In the information/security world, WiFi Pineapples are specialized, purpose-built WiFi routers that were created by the team Hak5 for the express purpose of performing attacks, snooping on other devices, and sniffing sensitive data. However, their form-factor makes them very easy to spot, which is what inspired Ryan Walker (who goes by Machinehum on Hackaday.io) to build a similar device that is housed entirely within a standard USB wall charger housing. Overall, this special "WiFi Wart" project would run the ubiquitous openWRT OS on a custom PCB in order to cram it into such a small volume.
The microprocessor selected for this task was the Allwinner A33. Although it's older and not very fast, coming in at a blistering 1.2GHz on four cores, it is still powerful enough for this application. The chip also features many different kinds of peripherals including USB, I2C, SDIO (for connecting an SD card), PWM, and a real-time clock. Attached to this was 1GB of DDR3 RAM for the OS and networking stack. Finally, wireless connectivity is provided by a RealTek RTL8188CUS radio module.
Walker started his schematic by wiring together the DDR3 RAM module with the A33, which, thankfully, was quite easy to do. Next was the need for many different voltages, as each component requires one that's slightly below the standard 3.3v that most microcontrollers take. To do this, Walker chose the TPS62095RGTR switch-mode regulator for its efficiency and soft start pin. You can view the schematic in more detail here on GitHub.
For the board design, Walker went with a four-layer board since the routing would be quite dense in order to maximize space. The DDR3L SDRAM IC in its 96-bin ball-grid-array package was placed to the top-right of the A33. Its routing to the microprocessor needed some extra consideration since the clock pins had to be within 0.2mm in length and the two halves of the data pins each had to be within 1.27mm of each other to ensure signal integrity. After doing some preliminary routing, KiCad was able to automatically add copper "squiggles" at certain points to extend the lengths to match.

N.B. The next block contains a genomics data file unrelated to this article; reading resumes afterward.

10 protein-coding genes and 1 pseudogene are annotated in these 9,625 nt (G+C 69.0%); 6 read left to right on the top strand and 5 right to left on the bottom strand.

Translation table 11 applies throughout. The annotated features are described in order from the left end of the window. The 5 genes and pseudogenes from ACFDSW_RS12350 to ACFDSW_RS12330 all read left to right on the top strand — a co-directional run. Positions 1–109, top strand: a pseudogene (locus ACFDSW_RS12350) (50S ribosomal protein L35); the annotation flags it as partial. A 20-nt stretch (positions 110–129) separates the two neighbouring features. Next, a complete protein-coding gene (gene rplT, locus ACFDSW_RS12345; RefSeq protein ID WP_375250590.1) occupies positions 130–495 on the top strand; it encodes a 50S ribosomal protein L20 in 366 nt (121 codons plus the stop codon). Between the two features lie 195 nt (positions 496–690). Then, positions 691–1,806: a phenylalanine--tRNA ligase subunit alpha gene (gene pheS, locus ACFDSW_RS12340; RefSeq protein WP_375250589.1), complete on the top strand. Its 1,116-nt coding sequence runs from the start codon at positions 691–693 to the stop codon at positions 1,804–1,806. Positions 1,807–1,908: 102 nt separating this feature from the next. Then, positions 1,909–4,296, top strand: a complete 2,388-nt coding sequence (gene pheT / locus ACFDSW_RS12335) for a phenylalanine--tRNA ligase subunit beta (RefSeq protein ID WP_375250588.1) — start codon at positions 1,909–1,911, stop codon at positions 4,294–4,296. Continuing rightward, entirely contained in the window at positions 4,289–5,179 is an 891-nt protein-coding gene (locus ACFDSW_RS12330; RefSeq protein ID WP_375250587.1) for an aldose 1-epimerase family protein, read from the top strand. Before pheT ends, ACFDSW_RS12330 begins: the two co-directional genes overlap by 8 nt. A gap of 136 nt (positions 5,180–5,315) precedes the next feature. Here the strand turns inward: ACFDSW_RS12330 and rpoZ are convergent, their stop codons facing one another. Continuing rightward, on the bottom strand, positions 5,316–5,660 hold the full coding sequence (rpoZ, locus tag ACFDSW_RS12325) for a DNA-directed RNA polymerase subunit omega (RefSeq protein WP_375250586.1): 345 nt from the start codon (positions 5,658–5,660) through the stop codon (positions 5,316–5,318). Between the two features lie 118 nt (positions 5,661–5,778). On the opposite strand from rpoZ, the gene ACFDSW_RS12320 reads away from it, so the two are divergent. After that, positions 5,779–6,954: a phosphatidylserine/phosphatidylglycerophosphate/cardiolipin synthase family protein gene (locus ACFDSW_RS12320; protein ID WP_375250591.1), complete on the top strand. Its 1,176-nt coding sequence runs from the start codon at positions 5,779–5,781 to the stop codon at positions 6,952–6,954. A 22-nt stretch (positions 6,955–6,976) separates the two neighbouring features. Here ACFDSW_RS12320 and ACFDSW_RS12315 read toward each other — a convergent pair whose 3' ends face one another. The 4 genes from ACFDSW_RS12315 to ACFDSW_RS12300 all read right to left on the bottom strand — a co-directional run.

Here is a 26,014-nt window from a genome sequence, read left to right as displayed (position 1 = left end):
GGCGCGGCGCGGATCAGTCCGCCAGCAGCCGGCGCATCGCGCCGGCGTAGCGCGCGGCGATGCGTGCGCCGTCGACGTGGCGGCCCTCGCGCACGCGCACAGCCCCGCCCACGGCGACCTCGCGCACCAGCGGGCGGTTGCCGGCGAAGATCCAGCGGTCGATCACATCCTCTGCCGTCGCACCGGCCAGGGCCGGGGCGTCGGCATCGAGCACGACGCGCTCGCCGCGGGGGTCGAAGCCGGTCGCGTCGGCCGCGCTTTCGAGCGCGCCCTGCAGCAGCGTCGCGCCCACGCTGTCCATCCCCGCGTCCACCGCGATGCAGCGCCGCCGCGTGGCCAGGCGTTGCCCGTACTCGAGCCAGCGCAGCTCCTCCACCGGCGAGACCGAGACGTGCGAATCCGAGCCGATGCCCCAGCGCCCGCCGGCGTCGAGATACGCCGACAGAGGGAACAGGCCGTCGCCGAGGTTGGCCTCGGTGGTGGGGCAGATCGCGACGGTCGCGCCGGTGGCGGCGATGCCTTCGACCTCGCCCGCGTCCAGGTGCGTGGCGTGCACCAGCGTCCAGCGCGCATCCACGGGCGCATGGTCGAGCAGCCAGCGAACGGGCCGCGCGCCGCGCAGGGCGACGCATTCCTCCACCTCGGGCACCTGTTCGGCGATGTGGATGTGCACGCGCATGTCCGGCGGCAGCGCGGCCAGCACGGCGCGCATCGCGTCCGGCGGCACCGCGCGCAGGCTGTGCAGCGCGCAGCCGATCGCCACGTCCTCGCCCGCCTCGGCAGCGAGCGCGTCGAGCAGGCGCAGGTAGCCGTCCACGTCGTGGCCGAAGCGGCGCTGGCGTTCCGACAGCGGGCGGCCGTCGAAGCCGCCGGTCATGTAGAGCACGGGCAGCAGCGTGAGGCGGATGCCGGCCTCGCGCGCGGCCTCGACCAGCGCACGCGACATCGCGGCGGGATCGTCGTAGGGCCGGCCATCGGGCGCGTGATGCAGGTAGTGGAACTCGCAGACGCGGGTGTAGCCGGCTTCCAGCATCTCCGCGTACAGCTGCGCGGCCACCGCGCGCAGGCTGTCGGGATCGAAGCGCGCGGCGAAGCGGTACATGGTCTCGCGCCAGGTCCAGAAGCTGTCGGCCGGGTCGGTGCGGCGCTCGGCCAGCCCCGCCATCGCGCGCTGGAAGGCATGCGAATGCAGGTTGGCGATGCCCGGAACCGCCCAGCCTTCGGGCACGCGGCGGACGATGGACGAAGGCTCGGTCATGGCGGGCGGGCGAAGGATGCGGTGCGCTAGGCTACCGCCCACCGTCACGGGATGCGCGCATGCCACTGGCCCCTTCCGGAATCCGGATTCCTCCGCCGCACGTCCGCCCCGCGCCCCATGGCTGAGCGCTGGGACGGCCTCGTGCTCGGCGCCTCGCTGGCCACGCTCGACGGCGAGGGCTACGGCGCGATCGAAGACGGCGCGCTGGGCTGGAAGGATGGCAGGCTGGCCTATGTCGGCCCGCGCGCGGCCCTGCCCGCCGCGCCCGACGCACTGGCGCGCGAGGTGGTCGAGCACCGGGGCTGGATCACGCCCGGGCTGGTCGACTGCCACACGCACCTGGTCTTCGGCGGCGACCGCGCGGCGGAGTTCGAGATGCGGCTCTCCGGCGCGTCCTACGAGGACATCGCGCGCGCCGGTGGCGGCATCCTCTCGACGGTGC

Once the power management circuit had been added, the design was sent off for frabrication.
Walker was able to assemble his newly-minted PCBs by placing a layer of solder paste on each pad via a stencil and then baking them in a reflow oven. When it came time to test the voltage output of the 2.5V regulator, it was discovered that it was outputting 3.3V instead and overloading the A33's peripherals. But after ordering the correct part this problem was rectified.
The next impasse came when Walker was trying to decide how best to integrate the power delivery system, whose job it is to take 120VAC from the wall and convert it into suitable voltages for the onboard components and USB ports. Because of the need for added safety and RF noise isolation, Walker went with the two-board solution. This second board houses a PBO-15C-5 module from CUI that takes the high-voltage mains power and converts it to 5V DC at up to 2.8A. This power board simply stacks on top of the main board and delivers power over a 0.1" header.
With the hardware side of things figured out, Walker refocused his sights on the firmware. For this task, he used Buildroot to load the bootloader, kernel, OS, and applications from an SD card onto his device, which in this case is the A33-OLinuxXino since it is quite similar to the hardware on the custom PCB.
Once it booted, Walker loaded all of the typical networking applications he could think of, along with the driver for his WiFi module. After connecting to his home's WiFi network, his WiFi Wart project was finally ready.
Walker was able to design and 3D print a plausible-looking wall charger housing for his project that could contain both PCBs. And although he ran into some issues related to the worldwide chip shortage, he was eventually able to get everything he needed for a final prototype.
In its current state, the WiFi Wart boots up from an SD card and loads/runs all of its networking tools that can snoop on wireless packets, perform attacks, and much more. For more details about this six-month project, you can visit its Hackaday.io page here.